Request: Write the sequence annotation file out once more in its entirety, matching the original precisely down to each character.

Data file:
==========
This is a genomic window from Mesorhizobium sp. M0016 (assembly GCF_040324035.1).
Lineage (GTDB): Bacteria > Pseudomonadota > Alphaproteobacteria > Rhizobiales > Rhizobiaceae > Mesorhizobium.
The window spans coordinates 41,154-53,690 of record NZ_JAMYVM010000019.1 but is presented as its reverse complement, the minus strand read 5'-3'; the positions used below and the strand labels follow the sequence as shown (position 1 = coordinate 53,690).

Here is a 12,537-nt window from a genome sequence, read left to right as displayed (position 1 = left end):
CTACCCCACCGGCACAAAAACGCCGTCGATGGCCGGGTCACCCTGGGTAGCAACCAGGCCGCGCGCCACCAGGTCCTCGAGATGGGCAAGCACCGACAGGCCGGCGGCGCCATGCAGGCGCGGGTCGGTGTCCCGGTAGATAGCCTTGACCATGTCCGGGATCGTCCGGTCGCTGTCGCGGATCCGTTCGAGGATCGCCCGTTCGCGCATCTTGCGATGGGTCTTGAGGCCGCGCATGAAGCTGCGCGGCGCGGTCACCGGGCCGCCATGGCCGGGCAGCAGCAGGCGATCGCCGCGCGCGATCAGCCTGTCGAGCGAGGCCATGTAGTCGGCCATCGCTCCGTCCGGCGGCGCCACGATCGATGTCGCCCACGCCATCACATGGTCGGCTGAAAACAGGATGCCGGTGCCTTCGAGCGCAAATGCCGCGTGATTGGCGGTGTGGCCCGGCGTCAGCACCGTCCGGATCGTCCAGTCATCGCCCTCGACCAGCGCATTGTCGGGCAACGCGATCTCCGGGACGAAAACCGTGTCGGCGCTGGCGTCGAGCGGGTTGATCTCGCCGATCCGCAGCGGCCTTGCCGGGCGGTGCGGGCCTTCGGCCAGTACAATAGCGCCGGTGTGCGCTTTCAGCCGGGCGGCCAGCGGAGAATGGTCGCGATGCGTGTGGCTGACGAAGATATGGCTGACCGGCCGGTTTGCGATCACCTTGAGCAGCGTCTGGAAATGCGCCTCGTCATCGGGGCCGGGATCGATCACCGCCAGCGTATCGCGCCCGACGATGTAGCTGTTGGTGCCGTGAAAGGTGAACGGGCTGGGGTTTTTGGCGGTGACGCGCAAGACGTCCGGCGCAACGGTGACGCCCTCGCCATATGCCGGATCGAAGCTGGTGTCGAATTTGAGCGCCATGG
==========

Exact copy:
This is a genomic window from Mesorhizobium sp. M0016 (assembly GCF_040324035.1).
Lineage (GTDB): Bacteria > Pseudomonadota > Alphaproteobacteria > Rhizobiales > Rhizobiaceae > Mesorhizobium.
The window spans coordinates 41,154-53,690 of record NZ_JAMYVM010000019.1 but is presented as its reverse complement, the minus strand read 5'-3'; the positions used below and the strand labels follow the sequence as shown (position 1 = coordinate 53,690).

Here is a 12,537-nt window from a genome sequence, read left to right as displayed (position 1 = left end):
CTACCCCACCGGCACAAAAACGCCGTCGATGGCCGGGTCACCCTGGGTAGCAACCAGGCCGCGCGCCACCAGGTCCTCGAGATGGGCAAGCACCGACAGGCCGGCGGCGCCATGCAGGCGCGGGTCGGTGTCCCGGTAGATAGCCTTGACCATGTCCGGGATCGTCCGGTCGCTGTCGCGGATCCGTTCGAGGATCGCCCGTTCGCGCATCTTGCGATGGGTCTTGAGGCCGCGCATGAAGCTGCGCGGCGCGGTCACCGGGCCGCCATGGCCGGGCAGCAGCAGGCGATCGCCGCGCGCGATCAGCCTGTCGAGCGAGGCCATGTAGTCGGCCATCGCTCCGTCCGGCGGCGCCACGATCGATGTCGCCCACGCCATCACATGGTCGGCTGAAAACAGGATGCCGGTGCCTTCGAGCGCAAATGCCGCGTGATTGGCGGTGTGGCCCGGCGTCAGCACCGTCCGGATCGTCCAGTCATCGCCCTCGACCAGCGCATTGTCGGGCAACGCGATCTCCGGGACGAAAACCGTGTCGGCGCTGGCGTCGAGCGGGTTGATCTCGCCGATCCGCAGCGGCCTTGCCGGGCGGTGCGGGCCTTCGGCCAGTACAATAGCGCCGGTGTGCGCTTTCAGCCGGGCGGCCAGCGGAGAATGGTCGCGATGCGTGTGGCTGACGAAGATATGGCTGACCGGCCGGTTTGCGATCACCTTGAGCAGCGTCTGGAAATGCGCCTCGTCATCGGGGCCGGGATCGATCACCGCCAGCGTATCGCGCCCGACGATGTAGCTGTTGGTGCCGTGAAAGGTGAACGGGCTGGGGTTTTTGGCGGTGACGCGCAAGACGTCCGGCGCAACGGTGACGCCCTCGCCATATGCCGGATCGAAGCTGGTGTCGAATTTGAGCGCCATGG